It Happened Quite by Chance

I am reposting this … today marks the birthday of the late Owain Phyfe, who this post is in memory of.

4/9/49 … the day the music was born … the music that was Owain:

7/7/1994 … the day that, for me … it happened quite by chance …

It was wonderful to hear from a dear friend a few days ago. Sasha Raykov is one of the most entertaining and elusive of the very talented musicians who performed with Owain Phyfe, a unique and charismatic singer of songs who died far too soon in September of last year. The music they made together was, for me, haunting long before it actually was.

Sasha sent me a mix of a concert he had done with Owain at the Bloomington Early Music Festival (Indiana – Sasha’s son, Alex, was studying music there) in May 2002 with the permission to share.

Owain Phyfe

Owain Phyfe

I invite you to treat yourself to some beautiful music.  To listen to the concert click below:

‘Once Upon A Timeless Journey’ Part I

‘Once Upon A Timeless Journey’ Part II

Review of the concert from the Bloomington Herold-Times:

Owain Phyfe … served as guide, as conductor, as driver, as magician, really as singer and guitarist and story teller. Phyfe’s “Once Upon A Timeless Journey” proved a delightful pleasure. With his inviting, craftily used light tenor, he negotiated his time capsule to show that folk traditions have remained constant, that the catchy melodies of close to 1,000 years ago – or 400 – are just as winning today, and that no matter what language they’re sung in – English or French or Welsh or Latin or German or Italian or Spanish or Hungarian or Russian or what have you – they translate musically and thematically so that they can be easily understood.

Sasha Raykov

Sasha Raykov

The tenor/story teller was not alone in his performance space. He had a partner, verbally silent but very much a presence, the provider of accompaniment, a bearded bear of a man named Sasha Raykov. And, it was Raykov who had the genius to make the bass viola da gamba an interesting instrument, far from the bland, personality-less sound-maker it more normally is. He bowed. He strummed. He made those strings dance and sing and laugh and cry. His was a virtuosic exhibition, at every moment completing partner Phyfe’s front-and-center showmanship. Their unusual program, part of the Bloomington Early Music Festival, cast a different light on music of Medieval and Renaissance times. But though the expressions were old, the messages were ageless. At one point, in joyous, bouncing manner, Phyfe sang: “Winter is coming with all its unpleasantness, but here in this valley, the flowers will still bloom and the birds sing.” He called it a 21st century message. It was nice to be reminded.” Read in full and see photos from the concert.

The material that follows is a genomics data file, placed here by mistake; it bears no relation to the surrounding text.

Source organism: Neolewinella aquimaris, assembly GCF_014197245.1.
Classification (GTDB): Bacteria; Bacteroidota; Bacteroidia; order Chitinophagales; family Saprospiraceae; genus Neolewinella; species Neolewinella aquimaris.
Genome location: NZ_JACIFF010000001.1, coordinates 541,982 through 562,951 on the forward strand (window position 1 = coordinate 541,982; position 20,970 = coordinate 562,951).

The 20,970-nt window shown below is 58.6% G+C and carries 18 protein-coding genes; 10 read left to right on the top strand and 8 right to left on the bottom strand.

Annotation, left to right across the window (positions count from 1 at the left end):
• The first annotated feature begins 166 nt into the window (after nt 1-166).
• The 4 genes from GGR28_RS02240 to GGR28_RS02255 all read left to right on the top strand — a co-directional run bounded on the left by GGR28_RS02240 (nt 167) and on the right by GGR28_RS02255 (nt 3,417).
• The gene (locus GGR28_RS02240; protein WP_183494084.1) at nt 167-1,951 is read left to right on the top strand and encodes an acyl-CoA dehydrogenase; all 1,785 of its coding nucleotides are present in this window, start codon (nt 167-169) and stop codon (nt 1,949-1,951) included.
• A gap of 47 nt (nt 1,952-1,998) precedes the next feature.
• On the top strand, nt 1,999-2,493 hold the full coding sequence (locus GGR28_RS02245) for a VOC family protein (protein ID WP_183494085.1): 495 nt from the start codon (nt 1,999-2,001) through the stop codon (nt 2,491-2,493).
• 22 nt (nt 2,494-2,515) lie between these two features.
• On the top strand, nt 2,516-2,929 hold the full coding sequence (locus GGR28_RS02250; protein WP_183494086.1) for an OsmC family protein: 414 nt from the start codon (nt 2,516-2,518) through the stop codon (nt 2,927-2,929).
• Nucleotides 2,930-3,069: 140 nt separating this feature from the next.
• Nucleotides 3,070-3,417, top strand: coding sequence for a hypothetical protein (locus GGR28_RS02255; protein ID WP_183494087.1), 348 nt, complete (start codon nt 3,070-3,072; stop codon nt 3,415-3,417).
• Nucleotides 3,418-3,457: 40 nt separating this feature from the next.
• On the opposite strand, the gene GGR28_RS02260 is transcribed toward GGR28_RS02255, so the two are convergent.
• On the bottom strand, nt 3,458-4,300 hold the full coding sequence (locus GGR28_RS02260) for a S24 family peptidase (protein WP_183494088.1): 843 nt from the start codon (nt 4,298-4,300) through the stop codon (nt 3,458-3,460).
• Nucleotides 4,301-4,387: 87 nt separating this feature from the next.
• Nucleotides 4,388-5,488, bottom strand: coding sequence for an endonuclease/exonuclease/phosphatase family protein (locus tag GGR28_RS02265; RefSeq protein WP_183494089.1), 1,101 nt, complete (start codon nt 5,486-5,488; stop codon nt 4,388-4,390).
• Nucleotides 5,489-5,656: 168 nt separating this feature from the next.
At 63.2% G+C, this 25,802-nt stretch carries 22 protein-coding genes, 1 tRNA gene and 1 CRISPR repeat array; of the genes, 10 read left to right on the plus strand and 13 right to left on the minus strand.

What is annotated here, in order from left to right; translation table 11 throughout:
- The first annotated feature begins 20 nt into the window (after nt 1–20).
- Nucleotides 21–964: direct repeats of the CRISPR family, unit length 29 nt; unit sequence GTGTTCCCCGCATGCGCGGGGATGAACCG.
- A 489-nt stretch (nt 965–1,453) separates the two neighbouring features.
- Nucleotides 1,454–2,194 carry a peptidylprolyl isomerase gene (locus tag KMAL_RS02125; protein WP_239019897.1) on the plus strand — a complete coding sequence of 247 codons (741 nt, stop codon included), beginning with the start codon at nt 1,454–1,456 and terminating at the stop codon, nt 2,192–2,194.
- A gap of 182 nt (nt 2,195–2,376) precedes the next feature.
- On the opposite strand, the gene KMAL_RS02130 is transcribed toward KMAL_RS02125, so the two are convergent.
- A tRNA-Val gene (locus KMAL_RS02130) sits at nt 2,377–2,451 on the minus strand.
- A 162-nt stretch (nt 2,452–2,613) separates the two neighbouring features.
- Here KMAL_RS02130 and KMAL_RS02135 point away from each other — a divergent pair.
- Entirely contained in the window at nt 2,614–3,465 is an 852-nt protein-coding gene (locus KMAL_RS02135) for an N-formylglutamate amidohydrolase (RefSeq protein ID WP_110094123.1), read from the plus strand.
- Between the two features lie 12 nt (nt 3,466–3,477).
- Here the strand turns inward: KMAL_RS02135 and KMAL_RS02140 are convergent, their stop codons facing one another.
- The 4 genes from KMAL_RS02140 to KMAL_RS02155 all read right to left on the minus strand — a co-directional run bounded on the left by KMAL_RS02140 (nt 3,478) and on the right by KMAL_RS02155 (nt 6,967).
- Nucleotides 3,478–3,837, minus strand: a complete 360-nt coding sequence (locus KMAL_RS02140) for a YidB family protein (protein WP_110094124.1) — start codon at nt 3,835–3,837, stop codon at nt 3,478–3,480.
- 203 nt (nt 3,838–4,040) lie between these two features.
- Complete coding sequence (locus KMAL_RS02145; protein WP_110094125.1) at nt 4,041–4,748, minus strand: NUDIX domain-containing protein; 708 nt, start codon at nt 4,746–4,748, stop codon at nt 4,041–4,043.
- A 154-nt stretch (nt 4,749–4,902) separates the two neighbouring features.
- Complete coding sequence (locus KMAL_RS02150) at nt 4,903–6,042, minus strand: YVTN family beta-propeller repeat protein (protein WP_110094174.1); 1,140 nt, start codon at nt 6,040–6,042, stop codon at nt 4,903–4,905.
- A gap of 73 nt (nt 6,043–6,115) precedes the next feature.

It is strange that only last week I came upon—buried in the bottom of a cabinet whose doors ‘spontaneously’ flew opened and scattered its contents across the floor—a poem I had written and some precious photographs of Owain, Sasha, and other special friends. When I received the email from Sasha, I thought how perfect to share all in one post.

Here is the poem I wrote many many years ago (I have fought off my compulsion to revise):

Diane at Renaissance Faire

Diane at Renaissance Faire

It happened quite by chance;
a flutist made the notes to dance,
and the birds to echo song after song
(they thought he was echoing theirs);
a little more of heaven came along,
her harp held close to her heart
as if caught by cupid’s dart,
music loved so constantly there;
then the fiddler with an easy air,
no matter how difficult to play
his soul’s strings must have their say.

One by one and altogether
they entertained the summer weather
(a gamba, lute, any dream joining in)
the hours passing like a sigh
with those, like me, who happened by;